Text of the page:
I grew up in an environment where I “Pa, sal Pa asseblief…”.  Where that I learn that from?  From my dad, when he addressed his father, or father-in-law.  That is where I learned to use Pa four times or more in a sentence, almost every weekend.  Also, I was fortunate enough to have a grandmother until about three years ago.  What also helped is the fact that I NEVER spoke a word, or never was subject to the English language, besides in the classroom environment, until I was in my matric year and took on a job at a Greek’s corner cafĂ©.  Only then was I forced to speak English outside the classroom for the first time in my life.  I will explain why NOT speaking English helped in a moment.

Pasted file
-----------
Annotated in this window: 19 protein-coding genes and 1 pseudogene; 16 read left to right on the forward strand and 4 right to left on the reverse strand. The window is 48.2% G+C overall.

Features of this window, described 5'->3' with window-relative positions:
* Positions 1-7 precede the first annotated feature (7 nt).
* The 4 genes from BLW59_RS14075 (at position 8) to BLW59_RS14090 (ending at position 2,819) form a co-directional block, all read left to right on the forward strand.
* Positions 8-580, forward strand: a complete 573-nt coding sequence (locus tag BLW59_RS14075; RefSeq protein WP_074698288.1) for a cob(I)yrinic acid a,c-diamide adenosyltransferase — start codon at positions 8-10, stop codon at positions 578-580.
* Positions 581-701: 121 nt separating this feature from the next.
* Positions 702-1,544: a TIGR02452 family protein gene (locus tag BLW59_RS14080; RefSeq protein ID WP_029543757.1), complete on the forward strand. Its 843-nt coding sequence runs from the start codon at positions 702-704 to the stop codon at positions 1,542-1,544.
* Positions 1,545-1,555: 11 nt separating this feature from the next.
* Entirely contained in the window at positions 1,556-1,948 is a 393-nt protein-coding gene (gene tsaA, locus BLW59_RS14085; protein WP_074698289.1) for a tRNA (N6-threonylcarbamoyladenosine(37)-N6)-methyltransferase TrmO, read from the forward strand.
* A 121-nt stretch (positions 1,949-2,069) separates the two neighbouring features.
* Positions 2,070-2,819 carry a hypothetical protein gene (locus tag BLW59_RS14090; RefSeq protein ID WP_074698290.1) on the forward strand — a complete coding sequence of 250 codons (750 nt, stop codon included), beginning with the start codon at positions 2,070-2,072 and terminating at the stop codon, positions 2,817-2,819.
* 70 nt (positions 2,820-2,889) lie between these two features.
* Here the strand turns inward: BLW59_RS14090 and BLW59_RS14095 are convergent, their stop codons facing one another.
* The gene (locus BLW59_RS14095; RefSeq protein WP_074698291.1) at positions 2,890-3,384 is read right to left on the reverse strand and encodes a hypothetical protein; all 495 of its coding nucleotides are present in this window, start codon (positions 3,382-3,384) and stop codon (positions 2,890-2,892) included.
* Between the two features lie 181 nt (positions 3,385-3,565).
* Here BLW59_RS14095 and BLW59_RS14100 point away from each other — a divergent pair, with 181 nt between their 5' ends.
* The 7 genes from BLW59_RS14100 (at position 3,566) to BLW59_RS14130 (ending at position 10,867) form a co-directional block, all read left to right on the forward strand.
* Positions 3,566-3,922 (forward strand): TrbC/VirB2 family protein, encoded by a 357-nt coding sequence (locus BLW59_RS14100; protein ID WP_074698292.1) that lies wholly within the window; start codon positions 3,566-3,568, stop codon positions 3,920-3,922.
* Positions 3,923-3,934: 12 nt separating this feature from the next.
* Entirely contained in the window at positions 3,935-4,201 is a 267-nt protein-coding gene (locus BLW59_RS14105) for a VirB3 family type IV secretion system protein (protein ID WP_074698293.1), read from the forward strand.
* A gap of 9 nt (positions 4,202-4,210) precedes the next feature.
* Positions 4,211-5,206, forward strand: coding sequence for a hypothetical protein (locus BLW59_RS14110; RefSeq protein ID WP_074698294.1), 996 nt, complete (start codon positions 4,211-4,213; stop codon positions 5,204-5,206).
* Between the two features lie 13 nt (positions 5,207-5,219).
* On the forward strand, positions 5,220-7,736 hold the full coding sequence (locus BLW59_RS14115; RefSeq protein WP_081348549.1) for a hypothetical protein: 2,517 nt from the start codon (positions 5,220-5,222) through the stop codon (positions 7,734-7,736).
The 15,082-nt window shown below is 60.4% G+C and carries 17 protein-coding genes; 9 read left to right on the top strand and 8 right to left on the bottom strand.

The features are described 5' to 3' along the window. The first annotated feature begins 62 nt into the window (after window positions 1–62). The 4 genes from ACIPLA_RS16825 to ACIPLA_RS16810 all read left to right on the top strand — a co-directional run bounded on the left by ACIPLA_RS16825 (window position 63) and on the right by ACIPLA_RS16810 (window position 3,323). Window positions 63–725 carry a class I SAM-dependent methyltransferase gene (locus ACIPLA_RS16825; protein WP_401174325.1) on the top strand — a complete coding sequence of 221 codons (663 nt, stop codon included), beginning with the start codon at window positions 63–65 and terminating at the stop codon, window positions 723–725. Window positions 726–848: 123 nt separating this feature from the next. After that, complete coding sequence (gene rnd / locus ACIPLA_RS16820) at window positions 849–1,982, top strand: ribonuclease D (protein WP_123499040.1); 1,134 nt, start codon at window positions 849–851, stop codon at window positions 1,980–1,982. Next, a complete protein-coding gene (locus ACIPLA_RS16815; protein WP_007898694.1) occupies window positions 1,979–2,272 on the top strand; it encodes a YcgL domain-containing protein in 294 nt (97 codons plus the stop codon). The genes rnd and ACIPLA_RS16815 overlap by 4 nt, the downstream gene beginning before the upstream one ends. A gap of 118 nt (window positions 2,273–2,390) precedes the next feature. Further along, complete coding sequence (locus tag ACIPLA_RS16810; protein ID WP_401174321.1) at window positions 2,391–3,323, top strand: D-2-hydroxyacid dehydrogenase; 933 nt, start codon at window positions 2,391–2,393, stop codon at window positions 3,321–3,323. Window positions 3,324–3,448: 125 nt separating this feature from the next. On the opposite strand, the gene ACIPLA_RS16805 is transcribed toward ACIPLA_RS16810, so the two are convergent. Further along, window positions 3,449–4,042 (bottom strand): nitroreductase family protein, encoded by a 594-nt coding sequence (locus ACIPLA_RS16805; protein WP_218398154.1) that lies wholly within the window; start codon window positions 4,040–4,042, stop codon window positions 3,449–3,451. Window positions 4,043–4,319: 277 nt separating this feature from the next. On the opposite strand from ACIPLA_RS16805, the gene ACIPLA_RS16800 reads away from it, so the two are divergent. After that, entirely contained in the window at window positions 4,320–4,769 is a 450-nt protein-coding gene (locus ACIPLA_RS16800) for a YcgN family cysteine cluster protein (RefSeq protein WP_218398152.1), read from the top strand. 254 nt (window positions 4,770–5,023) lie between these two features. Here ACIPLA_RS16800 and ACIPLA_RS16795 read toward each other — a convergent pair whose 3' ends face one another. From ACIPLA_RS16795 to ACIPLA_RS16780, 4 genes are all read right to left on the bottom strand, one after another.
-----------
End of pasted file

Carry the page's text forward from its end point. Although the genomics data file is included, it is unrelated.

How did my son grow up?  Martin grew up in a slightly different way.  During his most important forming years he VERY seldom saw his grandparents.  One passed away before he was born, the other when he was still a baby, the next in his very early teens.  He still has a grandfather but because of distance we very seldom see my dad.  His next best example was from myself and my wife, Irma addressing me with “Riaan, sal JY asseblief…”.  Now he obviously knew I was his dad, not his Riaan, so he would address me as “Pa (even Pappie, to this very day), sal JY asseblief…”  Now, to make it even more difficult for the young chap, from when he was four months old he was enrolled in nursery schools where there were kids speaking English and Afrikaans.  Martin developed very good friendships with some of these English speaking kids, way more than what I did as a youngster (In my time apartheid was worse between English speaking kids and Afrikaans speaking kids, than between black and white.  We organised major boxing matches on Friday afternoons after school between the Boertjies and the Souties!).  By the time he went to primary school he was fluent in English, despite growing up in an Afrikaans speaking home.  In English, it is VERY common for youngsters to use “you” when addressing (with respect) their parents or any other person.  And “you” translates to “jy” and “jou”.  So, if he got a bit confused between you, jy and jou, what is the issue?  He still struggles with the concept that “’n kar breek”.  He still believes that “’n kar breek af”.  Something simply got lost in translation.